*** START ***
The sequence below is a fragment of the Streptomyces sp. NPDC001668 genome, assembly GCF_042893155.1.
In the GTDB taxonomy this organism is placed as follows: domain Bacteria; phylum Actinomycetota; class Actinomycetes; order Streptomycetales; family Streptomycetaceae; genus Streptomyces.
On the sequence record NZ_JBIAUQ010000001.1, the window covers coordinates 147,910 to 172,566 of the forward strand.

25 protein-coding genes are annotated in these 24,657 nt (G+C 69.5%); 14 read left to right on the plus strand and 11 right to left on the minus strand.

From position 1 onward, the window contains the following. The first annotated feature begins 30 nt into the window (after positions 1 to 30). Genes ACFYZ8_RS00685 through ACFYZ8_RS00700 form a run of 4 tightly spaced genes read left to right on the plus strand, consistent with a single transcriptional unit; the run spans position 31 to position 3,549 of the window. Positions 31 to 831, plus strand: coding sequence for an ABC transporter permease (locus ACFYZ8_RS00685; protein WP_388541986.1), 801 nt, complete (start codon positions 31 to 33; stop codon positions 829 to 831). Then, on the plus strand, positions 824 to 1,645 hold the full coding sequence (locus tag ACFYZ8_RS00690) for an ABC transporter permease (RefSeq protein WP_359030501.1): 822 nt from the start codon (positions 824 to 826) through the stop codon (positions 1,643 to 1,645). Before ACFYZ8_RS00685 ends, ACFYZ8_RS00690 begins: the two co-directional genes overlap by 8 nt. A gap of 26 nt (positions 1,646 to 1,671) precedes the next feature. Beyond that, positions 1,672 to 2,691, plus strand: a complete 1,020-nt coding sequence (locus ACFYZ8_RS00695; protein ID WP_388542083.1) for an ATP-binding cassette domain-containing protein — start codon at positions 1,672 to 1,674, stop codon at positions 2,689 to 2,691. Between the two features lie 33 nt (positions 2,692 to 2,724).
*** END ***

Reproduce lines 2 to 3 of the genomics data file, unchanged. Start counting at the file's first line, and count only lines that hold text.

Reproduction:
In the GTDB taxonomy this organism is placed as follows: domain Bacteria; phylum Actinomycetota; class Actinomycetes; order Streptomycetales; family Streptomycetaceae; genus Streptomyces.
On the sequence record NZ_JBIAUQ010000001.1, the window covers coordinates 147,910 to 172,566 of the forward strand.